Of comfort zones and connections

Port wine ships  in Porto, Portugal (J.Vickery)

After 5 years of grad school I tend to feel quite comfortable and in my zone when I’m at academic conferences. There are regular faces and names I know will be there, topics on which I feel confident discussing, and discourses with which I’m quite familiar. However, spending the week at the International School of Digital Transformation (ISDT) has challenged the familiarity and comfort I normally have at conferences and workshops. This is partly due to the truly international nature of the School (Brazil, France, UK, India, Columbia, Egypt, Canada, etc.), which does lead to some communication challenges (not in a negative way, but just different than conferences I attend in the States). This is is also because “digital media” is such a large area of study that spans so many different fields, each with their own discourses, agendas, and priorities. So at times I feel very on the fringe of a conversation and tend to observe rather than actively participate. Closely related, the School brings together activists, techies, journalists, practitioners, and scholars into the same space, which is wonderful but also challenging. So while I’m enjoying it and learning a lot, I have nonetheless been feeling a bit out of my element at times. 

However, on Tuesday afternoon two of the presenters – Graham Attwell and Christina Costa – conducted a “practice what you preach” session in which they taught 50 people how to produce a live online radio show in fewer than 2 hours. After making some initial decisions regarding topics and roles, we broke into smaller groups to decide the actual content of the program. My group had 4 minutes to discuss children and digital media, which of course is my area of study. It was really fun hearing everyone’s different perspectives about the topic and led to some interesting conversations. In the end we decided to do a Q&A format in which several of us provided a short one minute sound bite. My question was about issues of risk (of course). I threw together as much information as I could possibly cram into merely one minute but it was apparently very well received. I had several people come up to me afterwards and tell me how much they liked what I had to say; one lady went so far as to say it was her favorite!  This was really encouraging and frankly unexpected. 

Porto, Portugal (by J. Vickery)

The entire activity was fun (if not a bit nerve-racking as I hadn’t intended to be on a live streaming broadcast), but it helped push me out of my comfort zone – a push I was needing. I also met people working on very promising and innovative projects – people such as Ademar Aguiar, who is developing  exciting collaborative software for children, parents, and schools (Schoooools.com), which teaches children how to responsibly use the internet while also respecting their privacy and autonomy. So in addition to finding the presentation fun and informative, I also got to know people better and am now more comfortable participating in the sessions. The radio podcast should be up some time later today, but in the meantime, here’s the little blurb I wrote/reported.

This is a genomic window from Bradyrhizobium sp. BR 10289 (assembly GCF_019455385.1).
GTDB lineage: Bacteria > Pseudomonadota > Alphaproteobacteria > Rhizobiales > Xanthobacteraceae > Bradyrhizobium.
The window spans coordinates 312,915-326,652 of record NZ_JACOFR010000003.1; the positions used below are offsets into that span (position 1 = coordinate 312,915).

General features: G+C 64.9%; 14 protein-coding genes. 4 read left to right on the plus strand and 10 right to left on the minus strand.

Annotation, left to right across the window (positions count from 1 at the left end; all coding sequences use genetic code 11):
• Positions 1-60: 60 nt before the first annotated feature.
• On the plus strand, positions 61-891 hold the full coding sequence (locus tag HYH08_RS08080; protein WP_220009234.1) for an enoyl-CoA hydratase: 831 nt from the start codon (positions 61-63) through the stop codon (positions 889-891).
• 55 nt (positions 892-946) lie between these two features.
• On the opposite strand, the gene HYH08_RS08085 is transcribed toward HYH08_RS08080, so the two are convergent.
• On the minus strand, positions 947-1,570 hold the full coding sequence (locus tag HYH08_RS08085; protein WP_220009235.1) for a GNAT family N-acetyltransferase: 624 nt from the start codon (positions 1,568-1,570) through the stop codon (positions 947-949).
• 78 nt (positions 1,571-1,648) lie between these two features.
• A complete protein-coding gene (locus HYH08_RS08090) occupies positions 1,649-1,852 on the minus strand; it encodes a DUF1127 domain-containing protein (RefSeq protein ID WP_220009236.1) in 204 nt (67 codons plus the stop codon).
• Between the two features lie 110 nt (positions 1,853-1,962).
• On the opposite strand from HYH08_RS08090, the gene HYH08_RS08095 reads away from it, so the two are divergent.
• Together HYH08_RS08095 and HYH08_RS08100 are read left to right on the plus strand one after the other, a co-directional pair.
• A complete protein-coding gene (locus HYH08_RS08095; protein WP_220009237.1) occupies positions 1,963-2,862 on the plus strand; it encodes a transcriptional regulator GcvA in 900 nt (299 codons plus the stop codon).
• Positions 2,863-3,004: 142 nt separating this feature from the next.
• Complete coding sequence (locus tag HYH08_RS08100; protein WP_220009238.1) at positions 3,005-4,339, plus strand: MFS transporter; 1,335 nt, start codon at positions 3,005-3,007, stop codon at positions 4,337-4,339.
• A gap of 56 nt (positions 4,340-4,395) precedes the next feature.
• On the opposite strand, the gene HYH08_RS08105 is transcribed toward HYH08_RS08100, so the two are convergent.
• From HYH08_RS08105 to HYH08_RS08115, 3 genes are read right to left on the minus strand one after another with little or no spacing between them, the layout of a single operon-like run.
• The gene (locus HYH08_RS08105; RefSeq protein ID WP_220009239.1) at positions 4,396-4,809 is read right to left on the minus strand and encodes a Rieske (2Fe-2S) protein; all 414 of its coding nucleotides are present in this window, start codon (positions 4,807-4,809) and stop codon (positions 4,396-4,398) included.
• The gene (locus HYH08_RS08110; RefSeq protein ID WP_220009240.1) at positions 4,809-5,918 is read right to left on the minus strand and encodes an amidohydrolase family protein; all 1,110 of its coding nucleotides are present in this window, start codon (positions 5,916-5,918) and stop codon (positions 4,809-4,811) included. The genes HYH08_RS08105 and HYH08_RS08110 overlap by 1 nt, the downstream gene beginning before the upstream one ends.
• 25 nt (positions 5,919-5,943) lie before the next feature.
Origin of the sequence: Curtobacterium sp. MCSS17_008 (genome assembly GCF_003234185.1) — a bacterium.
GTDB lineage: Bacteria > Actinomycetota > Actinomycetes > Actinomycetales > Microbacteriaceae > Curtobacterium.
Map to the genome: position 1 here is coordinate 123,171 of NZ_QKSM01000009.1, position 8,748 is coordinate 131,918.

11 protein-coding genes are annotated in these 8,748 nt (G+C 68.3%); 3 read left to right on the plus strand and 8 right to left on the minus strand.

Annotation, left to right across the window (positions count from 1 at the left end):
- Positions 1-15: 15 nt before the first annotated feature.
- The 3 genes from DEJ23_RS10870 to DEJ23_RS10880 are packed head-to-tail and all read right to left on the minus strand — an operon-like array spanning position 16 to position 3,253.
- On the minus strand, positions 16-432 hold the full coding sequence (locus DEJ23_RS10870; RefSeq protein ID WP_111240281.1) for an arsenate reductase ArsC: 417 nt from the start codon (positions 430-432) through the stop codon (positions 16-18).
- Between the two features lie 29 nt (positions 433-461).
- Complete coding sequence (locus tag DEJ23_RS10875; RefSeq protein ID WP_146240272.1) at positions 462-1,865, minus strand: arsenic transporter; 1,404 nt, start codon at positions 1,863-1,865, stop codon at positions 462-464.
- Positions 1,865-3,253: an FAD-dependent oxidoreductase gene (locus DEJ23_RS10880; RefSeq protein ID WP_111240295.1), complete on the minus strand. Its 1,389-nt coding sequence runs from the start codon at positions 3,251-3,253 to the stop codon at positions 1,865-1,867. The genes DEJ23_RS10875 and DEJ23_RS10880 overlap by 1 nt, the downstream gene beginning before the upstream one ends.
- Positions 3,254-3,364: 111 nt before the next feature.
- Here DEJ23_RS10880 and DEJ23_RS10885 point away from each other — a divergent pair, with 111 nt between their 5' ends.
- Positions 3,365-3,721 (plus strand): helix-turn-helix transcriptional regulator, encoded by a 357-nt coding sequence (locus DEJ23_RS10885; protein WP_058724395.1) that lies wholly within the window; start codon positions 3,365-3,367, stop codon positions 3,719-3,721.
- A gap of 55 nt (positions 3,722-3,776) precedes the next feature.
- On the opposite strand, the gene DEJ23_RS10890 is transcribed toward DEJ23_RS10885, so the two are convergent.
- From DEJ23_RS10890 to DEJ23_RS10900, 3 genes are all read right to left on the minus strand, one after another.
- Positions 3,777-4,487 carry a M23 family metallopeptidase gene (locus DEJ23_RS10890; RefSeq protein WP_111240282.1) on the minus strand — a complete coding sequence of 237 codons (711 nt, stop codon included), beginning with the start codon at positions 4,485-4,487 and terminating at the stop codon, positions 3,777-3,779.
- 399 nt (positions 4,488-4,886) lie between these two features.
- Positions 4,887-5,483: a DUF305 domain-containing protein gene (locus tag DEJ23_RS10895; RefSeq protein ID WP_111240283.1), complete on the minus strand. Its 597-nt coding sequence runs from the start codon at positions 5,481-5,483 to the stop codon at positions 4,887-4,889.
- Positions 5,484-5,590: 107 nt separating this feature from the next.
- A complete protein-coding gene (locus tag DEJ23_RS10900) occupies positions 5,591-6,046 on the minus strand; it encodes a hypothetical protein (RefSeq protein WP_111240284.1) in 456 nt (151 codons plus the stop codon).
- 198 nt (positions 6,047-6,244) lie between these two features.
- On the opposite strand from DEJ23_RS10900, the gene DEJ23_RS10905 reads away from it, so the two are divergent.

Q: We hear a lot about children engaging in risky behaviors online, how should we approach the topic of risk?

A: Often children and social media are discussed within a framework of panic and protection – we are concerned about bullying, sexting, predators, and pornography. And while these issues are important, they are often over hyped and tend to lead to restrictive policies and the naturalization of surveillance practices which actually tend to inhibit children’s opportunities.

Certainly schools and parents have a responsibility to protect children, however we must accept that risk is a normal and unavoidable part of life. Therefore we must teach our children to evaluate and handle acceptable levels of risk. So rather than merely restricting their access and rights online, policies should focus on empowering and educating children about ethical media use. That is, we need to teach them how to become responsible citizens online. 

The past 2 days have been really fun. I’ve gotten to know a lot of people from all over who are all working on fascinating and promising projects and research (including several working on/with children). Last night we took a bus out to Guimaraes, toured an ancient castle and palace. We had a lovely dinner in the palace and enjoyed a jazz band. It was an enjoyable evening with good company, good music, good wine, and good food.  We’ve got 2 days left, I’m looking forward to them but also looking forward to being done and going home. It’s been an intense week with lots of panels and conversations and thinking! 

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